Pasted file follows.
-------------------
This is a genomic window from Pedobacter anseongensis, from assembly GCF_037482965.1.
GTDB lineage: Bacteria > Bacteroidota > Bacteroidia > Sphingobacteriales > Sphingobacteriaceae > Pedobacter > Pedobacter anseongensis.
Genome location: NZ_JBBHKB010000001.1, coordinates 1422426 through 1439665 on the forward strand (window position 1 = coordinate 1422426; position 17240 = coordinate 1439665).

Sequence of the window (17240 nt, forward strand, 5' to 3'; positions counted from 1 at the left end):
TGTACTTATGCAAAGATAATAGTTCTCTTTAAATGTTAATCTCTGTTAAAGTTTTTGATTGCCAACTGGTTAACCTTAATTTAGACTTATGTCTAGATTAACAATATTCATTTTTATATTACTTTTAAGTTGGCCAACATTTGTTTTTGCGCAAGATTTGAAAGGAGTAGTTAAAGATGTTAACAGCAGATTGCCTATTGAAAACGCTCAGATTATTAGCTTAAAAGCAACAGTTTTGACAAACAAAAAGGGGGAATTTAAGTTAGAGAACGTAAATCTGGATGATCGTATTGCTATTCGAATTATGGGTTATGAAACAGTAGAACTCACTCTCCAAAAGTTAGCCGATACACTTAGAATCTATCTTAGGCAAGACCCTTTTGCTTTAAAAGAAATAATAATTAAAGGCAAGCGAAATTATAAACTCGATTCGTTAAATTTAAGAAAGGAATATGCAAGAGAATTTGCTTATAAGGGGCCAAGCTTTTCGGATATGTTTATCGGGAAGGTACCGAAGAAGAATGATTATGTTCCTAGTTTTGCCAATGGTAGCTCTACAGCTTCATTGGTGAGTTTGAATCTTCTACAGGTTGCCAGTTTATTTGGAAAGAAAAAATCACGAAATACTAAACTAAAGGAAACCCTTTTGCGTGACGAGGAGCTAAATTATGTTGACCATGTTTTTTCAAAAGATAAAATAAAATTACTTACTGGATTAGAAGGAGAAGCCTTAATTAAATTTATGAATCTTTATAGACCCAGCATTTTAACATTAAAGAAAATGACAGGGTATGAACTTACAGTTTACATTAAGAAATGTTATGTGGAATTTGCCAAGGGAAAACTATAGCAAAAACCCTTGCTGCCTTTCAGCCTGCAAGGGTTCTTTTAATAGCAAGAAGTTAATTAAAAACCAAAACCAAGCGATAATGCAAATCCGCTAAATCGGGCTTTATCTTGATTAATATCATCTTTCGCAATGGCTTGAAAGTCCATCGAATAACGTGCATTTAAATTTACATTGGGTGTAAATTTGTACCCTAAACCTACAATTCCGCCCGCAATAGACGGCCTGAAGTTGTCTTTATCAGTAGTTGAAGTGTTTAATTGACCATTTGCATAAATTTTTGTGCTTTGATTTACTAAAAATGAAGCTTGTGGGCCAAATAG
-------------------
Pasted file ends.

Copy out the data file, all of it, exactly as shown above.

This is a genomic window from Pedobacter anseongensis, from assembly GCF_037482965.1.
GTDB lineage: Bacteria > Bacteroidota > Bacteroidia > Sphingobacteriales > Sphingobacteriaceae > Pedobacter > Pedobacter anseongensis.
Genome location: NZ_JBBHKB010000001.1, coordinates 1422426 through 1439665 on the forward strand (window position 1 = coordinate 1422426; position 17240 = coordinate 1439665).

Sequence of the window (17240 nt, forward strand, 5' to 3'; positions counted from 1 at the left end):
TGTACTTATGCAAAGATAATAGTTCTCTTTAAATGTTAATCTCTGTTAAAGTTTTTGATTGCCAACTGGTTAACCTTAATTTAGACTTATGTCTAGATTAACAATATTCATTTTTATATTACTTTTAAGTTGGCCAACATTTGTTTTTGCGCAAGATTTGAAAGGAGTAGTTAAAGATGTTAACAGCAGATTGCCTATTGAAAACGCTCAGATTATTAGCTTAAAAGCAACAGTTTTGACAAACAAAAAGGGGGAATTTAAGTTAGAGAACGTAAATCTGGATGATCGTATTGCTATTCGAATTATGGGTTATGAAACAGTAGAACTCACTCTCCAAAAGTTAGCCGATACACTTAGAATCTATCTTAGGCAAGACCCTTTTGCTTTAAAAGAAATAATAATTAAAGGCAAGCGAAATTATAAACTCGATTCGTTAAATTTAAGAAAGGAATATGCAAGAGAATTTGCTTATAAGGGGCCAAGCTTTTCGGATATGTTTATCGGGAAGGTACCGAAGAAGAATGATTATGTTCCTAGTTTTGCCAATGGTAGCTCTACAGCTTCATTGGTGAGTTTGAATCTTCTACAGGTTGCCAGTTTATTTGGAAAGAAAAAATCACGAAATACTAAACTAAAGGAAACCCTTTTGCGTGACGAGGAGCTAAATTATGTTGACCATGTTTTTTCAAAAGATAAAATAAAATTACTTACTGGATTAGAAGGAGAAGCCTTAATTAAATTTATGAATCTTTATAGACCCAGCATTTTAACATTAAAGAAAATGACAGGGTATGAACTTACAGTTTACATTAAGAAATGTTATGTGGAATTTGCCAAGGGAAAACTATAGCAAAAACCCTTGCTGCCTTTCAGCCTGCAAGGGTTCTTTTAATAGCAAGAAGTTAATTAAAAACCAAAACCAAGCGATAATGCAAATCCGCTAAATCGGGCTTTATCTTGATTAATATCATCTTTCGCAATGGCTTGAAAGTCCATCGAATAACGTGCATTTAAATTTACATTGGGTGTAAATTTGTACCCTAAACCTACAATTCCGCCCGCAATAGACGGCCTGAAGTTGTCTTTATCAGTAGTTGAAGTGTTTAATTGACCATTTGCATAAATTTTTGTGCTTTGATTTACTAAAAATGAAGCTTGTGGGCCAAATAG